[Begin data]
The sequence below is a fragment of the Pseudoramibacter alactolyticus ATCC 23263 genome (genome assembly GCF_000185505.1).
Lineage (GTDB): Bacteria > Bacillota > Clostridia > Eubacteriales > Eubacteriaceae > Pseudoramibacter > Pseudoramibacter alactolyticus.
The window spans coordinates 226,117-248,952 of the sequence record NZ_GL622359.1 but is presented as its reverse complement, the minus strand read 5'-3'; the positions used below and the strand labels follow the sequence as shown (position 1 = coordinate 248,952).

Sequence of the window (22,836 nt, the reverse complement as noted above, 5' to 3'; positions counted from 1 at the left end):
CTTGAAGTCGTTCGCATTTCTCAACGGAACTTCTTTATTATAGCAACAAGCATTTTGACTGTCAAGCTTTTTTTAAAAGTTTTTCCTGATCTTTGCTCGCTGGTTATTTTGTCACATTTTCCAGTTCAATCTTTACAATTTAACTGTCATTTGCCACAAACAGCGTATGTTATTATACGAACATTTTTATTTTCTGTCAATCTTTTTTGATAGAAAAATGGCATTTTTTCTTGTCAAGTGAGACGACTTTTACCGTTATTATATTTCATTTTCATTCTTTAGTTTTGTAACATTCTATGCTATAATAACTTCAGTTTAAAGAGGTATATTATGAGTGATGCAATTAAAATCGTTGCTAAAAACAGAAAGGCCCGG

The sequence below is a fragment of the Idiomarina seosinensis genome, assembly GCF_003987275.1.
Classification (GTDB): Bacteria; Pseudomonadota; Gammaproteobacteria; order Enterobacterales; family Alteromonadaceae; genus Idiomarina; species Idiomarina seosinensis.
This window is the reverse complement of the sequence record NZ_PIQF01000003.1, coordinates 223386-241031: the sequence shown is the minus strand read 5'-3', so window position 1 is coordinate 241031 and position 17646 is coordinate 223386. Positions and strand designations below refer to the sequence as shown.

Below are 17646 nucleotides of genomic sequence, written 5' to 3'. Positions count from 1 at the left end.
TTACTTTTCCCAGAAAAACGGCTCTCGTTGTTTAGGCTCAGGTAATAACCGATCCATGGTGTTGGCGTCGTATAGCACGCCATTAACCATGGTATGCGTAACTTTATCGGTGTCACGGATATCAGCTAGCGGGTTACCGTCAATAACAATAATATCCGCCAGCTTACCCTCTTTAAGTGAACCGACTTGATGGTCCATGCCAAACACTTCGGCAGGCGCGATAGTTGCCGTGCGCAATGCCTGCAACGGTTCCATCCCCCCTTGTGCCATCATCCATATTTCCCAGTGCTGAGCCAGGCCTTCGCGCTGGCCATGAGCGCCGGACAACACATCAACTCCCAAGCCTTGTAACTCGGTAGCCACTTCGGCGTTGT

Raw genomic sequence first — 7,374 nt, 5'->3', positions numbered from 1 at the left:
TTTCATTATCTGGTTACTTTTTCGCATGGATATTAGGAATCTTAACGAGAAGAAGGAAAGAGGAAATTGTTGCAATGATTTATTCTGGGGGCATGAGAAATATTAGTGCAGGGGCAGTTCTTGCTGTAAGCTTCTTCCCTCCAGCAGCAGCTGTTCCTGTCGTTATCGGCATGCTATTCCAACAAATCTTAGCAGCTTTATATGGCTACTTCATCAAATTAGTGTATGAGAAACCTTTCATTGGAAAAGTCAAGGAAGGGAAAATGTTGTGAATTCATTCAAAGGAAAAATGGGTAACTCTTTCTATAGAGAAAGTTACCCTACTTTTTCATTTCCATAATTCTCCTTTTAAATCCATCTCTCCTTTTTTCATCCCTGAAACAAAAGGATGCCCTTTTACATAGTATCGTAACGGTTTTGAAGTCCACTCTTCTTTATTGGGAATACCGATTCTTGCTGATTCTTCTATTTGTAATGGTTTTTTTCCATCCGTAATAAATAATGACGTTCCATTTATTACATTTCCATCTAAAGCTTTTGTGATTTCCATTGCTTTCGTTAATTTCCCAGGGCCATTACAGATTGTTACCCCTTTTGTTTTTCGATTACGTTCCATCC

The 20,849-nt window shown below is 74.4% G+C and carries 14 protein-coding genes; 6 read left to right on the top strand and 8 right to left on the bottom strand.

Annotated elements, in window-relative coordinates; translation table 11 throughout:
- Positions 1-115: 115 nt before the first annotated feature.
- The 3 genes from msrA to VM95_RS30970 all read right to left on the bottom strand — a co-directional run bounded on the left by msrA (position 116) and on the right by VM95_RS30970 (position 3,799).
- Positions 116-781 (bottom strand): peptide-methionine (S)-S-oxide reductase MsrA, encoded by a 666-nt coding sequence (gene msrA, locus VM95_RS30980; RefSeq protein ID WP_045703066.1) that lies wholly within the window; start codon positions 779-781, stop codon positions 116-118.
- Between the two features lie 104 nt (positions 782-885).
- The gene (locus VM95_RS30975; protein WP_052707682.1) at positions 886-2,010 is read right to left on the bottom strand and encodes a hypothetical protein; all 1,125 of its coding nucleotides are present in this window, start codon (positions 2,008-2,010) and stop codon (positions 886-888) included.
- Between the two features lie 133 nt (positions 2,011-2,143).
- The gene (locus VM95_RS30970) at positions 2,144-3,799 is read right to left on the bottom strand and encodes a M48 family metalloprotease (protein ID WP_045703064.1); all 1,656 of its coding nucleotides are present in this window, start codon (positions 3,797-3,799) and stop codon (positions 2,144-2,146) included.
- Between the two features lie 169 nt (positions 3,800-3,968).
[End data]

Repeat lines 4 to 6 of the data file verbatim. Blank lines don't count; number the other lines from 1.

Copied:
Sequence of the window (22,836 nt, the reverse complement as noted above, 5' to 3'; positions counted from 1 at the left end):
CTTGAAGTCGTTCGCATTTCTCAACGGAACTTCTTTATTATAGCAACAAGCATTTTGACTGTCAAGCTTTTTTTAAAAGTTTTTCCTGATCTTTGCTCGCTGGTTATTTTGTCACATTTTCCAGTTCAATCTTTACAATTTAACTGTCATTTGCCACAAACAGCGTATGTTATTATACGAACATTTTTATTTTCTGTCAATCTTTTTTGATAGAAAAATGGCATTTTTTCTTGTCAAGTGAGACGACTTTTACCGTTATTATATTTCATTTTCATTCTTTAGTTTTGTAACATTCTATGCTATAATAACTTCAGTTTAAAGAGGTATATTATGAGTGATGCAATTAAAATCGTTGCTAAAAACAGAAAGGCCCGG

The sequence below is a fragment of the Idiomarina seosinensis genome, assembly GCF_003987275.1.